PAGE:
How Do Massive Stars Die?
Jeremiah Murphy (Florida State University)
February 13, 2020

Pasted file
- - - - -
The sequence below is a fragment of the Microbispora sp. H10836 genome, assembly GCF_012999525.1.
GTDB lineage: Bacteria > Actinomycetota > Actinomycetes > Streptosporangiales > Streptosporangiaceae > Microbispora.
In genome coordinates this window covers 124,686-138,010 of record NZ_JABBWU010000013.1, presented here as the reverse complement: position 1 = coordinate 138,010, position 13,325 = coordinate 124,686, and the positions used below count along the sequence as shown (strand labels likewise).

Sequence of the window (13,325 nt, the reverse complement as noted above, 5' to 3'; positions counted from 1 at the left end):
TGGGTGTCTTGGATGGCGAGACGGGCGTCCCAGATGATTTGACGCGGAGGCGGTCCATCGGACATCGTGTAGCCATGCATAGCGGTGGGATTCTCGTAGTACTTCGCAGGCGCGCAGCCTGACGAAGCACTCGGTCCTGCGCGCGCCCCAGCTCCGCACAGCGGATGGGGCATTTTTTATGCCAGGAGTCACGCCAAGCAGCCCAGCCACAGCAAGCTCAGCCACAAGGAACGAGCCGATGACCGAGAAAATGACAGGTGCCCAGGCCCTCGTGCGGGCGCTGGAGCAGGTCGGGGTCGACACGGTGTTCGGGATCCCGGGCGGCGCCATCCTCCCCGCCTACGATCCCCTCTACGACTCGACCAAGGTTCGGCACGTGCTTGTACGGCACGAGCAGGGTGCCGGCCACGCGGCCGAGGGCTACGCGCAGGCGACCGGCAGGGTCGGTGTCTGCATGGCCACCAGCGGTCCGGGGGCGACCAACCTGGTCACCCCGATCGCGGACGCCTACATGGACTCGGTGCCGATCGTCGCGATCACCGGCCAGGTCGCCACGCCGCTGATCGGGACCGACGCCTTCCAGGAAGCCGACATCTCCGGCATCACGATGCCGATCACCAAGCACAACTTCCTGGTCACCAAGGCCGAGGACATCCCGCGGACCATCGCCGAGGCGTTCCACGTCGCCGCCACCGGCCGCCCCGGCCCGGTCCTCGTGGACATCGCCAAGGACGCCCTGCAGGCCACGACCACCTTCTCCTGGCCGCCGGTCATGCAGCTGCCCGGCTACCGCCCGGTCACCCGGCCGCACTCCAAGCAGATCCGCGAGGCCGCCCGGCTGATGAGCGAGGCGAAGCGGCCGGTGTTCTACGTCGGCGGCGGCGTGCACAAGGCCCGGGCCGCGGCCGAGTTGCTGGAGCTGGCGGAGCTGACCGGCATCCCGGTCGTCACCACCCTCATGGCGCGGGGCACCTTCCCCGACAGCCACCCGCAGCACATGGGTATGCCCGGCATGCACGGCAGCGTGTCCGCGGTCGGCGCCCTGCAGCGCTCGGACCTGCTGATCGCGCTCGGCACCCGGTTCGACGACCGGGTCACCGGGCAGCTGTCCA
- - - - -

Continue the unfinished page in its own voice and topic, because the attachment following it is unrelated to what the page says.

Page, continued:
Abstract: The title of this talk remains an important question in theoretical astrophysics. The explosive deaths of massive stars, core-collapse supernovae, are some of the most energetic events in the Universe; they herald the birth of neutron stars and black holes, are a major site for nucleosynthesis, influence galactic hydrodynamics, trigger further star formation, and are prodigious emitters of neutrinos and gravitational waves. Though these explosions play an important and multifaceted role in many cosmic phenomena, the details of the explosion mechanism have remained elusive for many decades. The fundamental challenge of core-collapse theory is to understand what makes the difference between a fizzled result (black hole formation) and successful explosions. Ultimately, answering this question will require both theory and observational constraints. In this talk, I will present a summary of core-collapse theory, recent progress in theory, and observations that constrain the theory.